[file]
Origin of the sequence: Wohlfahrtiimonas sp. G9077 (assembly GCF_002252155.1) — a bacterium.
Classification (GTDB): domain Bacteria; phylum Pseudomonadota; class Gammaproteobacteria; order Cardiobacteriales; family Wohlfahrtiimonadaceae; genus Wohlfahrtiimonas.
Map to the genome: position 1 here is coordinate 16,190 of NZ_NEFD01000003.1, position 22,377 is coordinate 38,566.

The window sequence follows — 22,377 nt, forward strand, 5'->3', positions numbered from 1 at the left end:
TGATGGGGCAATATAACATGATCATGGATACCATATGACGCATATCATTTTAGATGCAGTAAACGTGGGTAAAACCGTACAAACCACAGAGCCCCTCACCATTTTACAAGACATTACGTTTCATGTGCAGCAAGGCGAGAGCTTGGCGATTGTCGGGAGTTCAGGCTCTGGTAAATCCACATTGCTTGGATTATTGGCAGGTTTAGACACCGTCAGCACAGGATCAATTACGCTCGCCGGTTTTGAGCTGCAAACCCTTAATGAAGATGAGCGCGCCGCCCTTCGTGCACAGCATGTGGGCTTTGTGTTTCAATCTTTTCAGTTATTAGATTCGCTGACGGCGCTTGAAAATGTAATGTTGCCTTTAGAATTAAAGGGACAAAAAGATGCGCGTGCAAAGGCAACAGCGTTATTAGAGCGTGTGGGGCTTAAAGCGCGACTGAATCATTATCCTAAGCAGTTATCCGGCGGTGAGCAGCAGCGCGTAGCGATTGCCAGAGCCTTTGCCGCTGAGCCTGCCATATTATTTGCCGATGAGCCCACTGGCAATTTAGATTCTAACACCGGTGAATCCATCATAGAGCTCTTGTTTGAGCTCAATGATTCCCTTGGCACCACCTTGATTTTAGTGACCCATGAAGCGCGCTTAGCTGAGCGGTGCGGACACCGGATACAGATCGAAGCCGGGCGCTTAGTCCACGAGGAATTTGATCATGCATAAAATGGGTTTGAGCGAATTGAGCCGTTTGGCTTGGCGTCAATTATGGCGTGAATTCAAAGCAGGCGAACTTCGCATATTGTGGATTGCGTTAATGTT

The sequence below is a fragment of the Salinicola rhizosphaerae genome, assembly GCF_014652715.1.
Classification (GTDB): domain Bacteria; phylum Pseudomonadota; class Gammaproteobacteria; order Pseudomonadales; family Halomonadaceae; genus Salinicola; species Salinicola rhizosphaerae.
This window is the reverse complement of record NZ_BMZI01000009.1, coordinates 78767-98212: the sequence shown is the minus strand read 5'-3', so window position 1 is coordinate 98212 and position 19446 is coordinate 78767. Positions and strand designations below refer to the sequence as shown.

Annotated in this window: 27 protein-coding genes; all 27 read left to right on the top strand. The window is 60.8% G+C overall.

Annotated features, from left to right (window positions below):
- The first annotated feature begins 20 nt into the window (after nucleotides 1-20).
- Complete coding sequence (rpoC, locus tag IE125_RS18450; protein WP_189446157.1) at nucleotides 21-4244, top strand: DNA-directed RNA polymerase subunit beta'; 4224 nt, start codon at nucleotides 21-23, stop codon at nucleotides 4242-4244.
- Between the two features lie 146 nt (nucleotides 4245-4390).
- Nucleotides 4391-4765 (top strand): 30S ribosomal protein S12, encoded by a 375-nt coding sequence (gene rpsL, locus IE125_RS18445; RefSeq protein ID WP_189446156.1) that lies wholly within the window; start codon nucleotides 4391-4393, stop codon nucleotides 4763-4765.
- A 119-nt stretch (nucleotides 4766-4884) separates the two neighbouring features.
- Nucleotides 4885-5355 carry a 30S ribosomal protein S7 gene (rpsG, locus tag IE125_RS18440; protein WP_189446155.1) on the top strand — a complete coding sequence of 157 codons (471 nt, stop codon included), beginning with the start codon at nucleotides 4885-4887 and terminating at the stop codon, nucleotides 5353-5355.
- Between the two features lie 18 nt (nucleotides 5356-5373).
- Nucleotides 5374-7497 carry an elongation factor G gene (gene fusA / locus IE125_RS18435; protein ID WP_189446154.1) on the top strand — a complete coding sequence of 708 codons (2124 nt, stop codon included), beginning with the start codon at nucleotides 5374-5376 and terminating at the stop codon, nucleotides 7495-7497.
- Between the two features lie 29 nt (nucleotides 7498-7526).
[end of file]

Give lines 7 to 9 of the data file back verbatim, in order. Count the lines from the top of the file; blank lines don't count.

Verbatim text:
Classification (GTDB): domain Bacteria; phylum Pseudomonadota; class Gammaproteobacteria; order Pseudomonadales; family Halomonadaceae; genus Salinicola; species Salinicola rhizosphaerae.
This window is the reverse complement of record NZ_BMZI01000009.1, coordinates 78767-98212: the sequence shown is the minus strand read 5'-3', so window position 1 is coordinate 98212 and position 19446 is coordinate 78767. Positions and strand designations below refer to the sequence as shown.

Annotated in this window: 27 protein-coding genes; all 27 read left to right on the top strand. The window is 60.8% G+C overall.